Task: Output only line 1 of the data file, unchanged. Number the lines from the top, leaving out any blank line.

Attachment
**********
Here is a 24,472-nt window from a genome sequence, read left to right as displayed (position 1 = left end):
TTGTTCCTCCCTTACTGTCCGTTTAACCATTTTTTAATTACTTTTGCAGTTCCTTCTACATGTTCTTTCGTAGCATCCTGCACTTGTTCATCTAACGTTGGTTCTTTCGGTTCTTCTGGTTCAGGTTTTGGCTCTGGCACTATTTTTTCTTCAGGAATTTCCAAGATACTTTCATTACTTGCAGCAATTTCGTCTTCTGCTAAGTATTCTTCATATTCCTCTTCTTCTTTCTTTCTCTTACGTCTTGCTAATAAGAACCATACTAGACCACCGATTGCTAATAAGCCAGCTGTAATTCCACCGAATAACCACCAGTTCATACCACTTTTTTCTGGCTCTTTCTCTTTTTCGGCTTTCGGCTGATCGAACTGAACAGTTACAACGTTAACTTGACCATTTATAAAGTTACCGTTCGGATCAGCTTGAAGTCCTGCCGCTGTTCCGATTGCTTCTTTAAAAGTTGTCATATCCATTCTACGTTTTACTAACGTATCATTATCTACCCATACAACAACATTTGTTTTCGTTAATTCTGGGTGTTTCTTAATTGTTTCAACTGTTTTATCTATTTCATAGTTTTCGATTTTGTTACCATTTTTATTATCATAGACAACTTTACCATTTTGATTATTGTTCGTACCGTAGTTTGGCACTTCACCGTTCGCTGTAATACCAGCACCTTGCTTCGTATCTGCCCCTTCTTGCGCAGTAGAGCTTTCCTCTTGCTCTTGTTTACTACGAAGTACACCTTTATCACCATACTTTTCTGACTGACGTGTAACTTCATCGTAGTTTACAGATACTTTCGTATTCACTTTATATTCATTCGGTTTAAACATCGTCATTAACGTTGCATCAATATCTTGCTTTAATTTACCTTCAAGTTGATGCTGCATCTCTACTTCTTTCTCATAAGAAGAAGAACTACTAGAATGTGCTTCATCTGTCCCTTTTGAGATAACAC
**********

Here is a 24,472-nt window from a genome sequence, read left to right as displayed (position 1 = left end):